For various reasons known to my long-term readers, I receive news alerts whenever “scrap metal” pops up in a news story somewhere in the world. So, a week ago, I was going through the list (it’s not long), and I came across an unusual story of a group of professors in China who knelt down to halt the operations of a steel mill in Hubei Province.
It’s a fascinating story, and the topic of my latest column at Bloomberg WorldView, “Wanting change, Chinese get on their knees.” The job – and the tendency – of reporters is to blow up relatively small incidents into metaphors for social currents, and so that’s what I attempt in this week’s piece. But whether you agree with my conclusions or not, I think you’ll find the story of the professors to be engaging in its own right. In China, it was an internet sensation, with leading voices speaking out on it. For example, Liu Yuan, a newspaper columnist quoted in the piece, wrote:
We should never propagate this kind of feudal signal. A hundred years has passed since the Revolution of 1911. If we think of ourselves as an ignorant common people as low as dirt, instead of as citizens of a modern society, officials will treat us with even more disregard.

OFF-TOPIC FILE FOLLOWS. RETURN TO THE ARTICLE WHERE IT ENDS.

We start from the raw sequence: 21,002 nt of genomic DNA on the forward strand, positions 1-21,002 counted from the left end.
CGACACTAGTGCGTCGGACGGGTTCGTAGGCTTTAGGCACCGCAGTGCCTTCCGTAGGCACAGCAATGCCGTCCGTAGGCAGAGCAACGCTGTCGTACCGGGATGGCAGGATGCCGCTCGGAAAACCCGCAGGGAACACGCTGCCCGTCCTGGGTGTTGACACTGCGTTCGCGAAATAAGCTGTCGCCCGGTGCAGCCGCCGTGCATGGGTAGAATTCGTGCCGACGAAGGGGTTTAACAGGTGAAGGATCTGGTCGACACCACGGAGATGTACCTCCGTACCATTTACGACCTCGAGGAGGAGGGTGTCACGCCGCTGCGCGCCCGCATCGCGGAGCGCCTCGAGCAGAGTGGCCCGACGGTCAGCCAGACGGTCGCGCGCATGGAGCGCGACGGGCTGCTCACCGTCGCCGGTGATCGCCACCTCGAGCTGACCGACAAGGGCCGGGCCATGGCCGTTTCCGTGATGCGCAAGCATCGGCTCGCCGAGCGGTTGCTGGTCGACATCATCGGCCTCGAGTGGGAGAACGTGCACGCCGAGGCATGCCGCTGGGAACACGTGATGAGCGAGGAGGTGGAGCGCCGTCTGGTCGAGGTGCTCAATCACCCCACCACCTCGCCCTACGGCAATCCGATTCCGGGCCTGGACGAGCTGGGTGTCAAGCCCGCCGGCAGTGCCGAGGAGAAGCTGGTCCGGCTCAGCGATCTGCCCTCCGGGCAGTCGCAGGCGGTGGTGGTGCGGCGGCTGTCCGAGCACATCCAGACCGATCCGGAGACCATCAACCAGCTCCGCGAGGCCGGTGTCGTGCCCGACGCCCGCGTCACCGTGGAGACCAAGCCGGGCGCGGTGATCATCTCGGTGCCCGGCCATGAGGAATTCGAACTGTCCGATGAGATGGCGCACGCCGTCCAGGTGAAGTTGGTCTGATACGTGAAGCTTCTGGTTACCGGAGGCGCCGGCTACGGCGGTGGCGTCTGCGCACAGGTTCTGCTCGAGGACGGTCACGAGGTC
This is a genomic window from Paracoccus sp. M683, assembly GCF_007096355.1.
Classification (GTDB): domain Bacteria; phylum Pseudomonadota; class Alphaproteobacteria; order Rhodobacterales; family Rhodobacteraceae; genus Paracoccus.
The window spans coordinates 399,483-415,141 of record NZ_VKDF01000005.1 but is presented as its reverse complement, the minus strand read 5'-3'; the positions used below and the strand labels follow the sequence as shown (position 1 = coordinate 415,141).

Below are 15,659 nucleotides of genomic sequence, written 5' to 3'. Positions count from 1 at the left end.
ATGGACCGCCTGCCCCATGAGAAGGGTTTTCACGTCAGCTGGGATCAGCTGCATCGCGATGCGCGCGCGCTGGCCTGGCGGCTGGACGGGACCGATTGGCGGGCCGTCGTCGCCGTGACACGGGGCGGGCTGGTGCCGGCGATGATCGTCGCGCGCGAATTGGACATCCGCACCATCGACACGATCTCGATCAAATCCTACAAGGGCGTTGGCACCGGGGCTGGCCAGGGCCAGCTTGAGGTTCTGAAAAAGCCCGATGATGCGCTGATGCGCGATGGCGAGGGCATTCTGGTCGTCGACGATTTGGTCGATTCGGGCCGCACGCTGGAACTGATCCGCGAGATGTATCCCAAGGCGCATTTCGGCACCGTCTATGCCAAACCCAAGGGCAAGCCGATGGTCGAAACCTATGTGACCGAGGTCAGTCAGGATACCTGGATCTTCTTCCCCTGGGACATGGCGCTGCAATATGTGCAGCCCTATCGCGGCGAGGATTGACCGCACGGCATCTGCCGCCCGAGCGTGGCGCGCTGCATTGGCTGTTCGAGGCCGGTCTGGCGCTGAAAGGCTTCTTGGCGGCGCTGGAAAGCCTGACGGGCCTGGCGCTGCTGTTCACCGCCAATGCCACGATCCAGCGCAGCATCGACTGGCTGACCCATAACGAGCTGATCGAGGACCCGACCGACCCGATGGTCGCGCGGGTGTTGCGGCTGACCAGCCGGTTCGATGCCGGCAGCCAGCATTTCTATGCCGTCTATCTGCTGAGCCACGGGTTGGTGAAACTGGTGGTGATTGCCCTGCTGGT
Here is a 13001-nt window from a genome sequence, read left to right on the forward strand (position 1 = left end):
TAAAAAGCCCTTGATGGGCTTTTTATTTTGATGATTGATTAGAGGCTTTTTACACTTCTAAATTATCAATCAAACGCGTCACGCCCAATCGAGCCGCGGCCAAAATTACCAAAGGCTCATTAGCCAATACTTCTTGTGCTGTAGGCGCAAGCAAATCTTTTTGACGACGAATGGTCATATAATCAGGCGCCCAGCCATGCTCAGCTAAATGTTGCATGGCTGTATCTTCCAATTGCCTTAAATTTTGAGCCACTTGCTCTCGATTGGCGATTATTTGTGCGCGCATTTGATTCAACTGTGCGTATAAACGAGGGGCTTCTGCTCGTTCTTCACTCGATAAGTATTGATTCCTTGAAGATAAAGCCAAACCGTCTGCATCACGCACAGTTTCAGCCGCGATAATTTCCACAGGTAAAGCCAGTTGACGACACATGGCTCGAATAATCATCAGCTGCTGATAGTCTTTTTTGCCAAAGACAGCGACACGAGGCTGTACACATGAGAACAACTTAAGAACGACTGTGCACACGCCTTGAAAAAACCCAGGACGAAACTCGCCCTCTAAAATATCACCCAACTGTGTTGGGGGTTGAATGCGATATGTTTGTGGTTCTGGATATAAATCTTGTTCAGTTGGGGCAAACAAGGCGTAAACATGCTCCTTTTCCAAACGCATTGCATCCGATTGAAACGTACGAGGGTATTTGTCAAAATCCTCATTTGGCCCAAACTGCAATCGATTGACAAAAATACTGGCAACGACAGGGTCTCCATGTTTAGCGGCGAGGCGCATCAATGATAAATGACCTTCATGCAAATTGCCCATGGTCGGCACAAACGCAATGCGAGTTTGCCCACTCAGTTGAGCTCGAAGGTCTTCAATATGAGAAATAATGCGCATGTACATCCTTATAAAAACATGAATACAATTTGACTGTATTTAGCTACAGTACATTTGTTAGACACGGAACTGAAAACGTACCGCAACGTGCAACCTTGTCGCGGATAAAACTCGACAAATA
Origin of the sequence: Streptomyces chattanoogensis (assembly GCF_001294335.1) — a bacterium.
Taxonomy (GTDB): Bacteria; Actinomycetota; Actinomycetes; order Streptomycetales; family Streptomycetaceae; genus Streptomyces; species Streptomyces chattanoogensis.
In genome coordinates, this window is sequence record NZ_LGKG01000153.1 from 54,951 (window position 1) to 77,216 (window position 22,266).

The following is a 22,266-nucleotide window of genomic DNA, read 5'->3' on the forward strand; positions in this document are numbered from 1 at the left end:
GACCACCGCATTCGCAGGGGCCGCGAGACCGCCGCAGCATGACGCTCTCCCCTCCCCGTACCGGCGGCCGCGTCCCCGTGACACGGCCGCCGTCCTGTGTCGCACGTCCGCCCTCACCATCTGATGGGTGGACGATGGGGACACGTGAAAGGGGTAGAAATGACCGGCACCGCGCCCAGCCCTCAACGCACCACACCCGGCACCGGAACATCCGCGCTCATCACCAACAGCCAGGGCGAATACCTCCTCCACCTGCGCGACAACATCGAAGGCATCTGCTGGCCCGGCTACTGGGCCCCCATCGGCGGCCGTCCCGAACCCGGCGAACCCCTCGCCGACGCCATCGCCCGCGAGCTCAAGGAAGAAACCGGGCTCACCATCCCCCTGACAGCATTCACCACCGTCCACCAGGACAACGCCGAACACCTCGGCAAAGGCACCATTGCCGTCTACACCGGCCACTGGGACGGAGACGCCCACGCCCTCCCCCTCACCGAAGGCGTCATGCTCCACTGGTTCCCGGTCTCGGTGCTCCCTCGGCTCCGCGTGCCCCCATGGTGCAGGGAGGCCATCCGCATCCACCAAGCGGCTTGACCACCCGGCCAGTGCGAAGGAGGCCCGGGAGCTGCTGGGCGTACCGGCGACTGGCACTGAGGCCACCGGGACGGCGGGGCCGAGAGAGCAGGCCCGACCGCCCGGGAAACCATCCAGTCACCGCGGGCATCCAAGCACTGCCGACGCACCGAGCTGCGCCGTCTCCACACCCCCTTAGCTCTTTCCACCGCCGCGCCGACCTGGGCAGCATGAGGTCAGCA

More at Bloomberg View.
In other news. This past week I’ve been traveling through the heart of China’s scrap recycling country, in large part for my forthcoming book on the globalization of waste and recycling. It’s remarkable how much China’s scrap recyclers have changed over the last decade, going from an industry based primarily on hand labor, to one that’s mechanizing at an astonishing rate. This, too, is a metaphor – a metaphor for a China that’s moving away from its low-end industrial origins. On Wednesday, I’m moderating a panel on this very topic at the World Recycling Forum in Hong Kong (Nov. 16). Nevermind me, though, the panelists themselves are the ones who really know what they’re talking about, including Li Jinhui of Tsinghua University (Beijing), my friends Michel Dubois of Recylux (Luxembourg) and Stephen Greer of Hartwell-Pacific and Oaktree Capital (Hong Kong), and Joe Yob of Creative Recycling Solutions (USA). It should be a great discussion, and if you’re in Hong Kong, and interested in the development of the Chinese recycling industry, that’s the place to be. Make sure to say hello.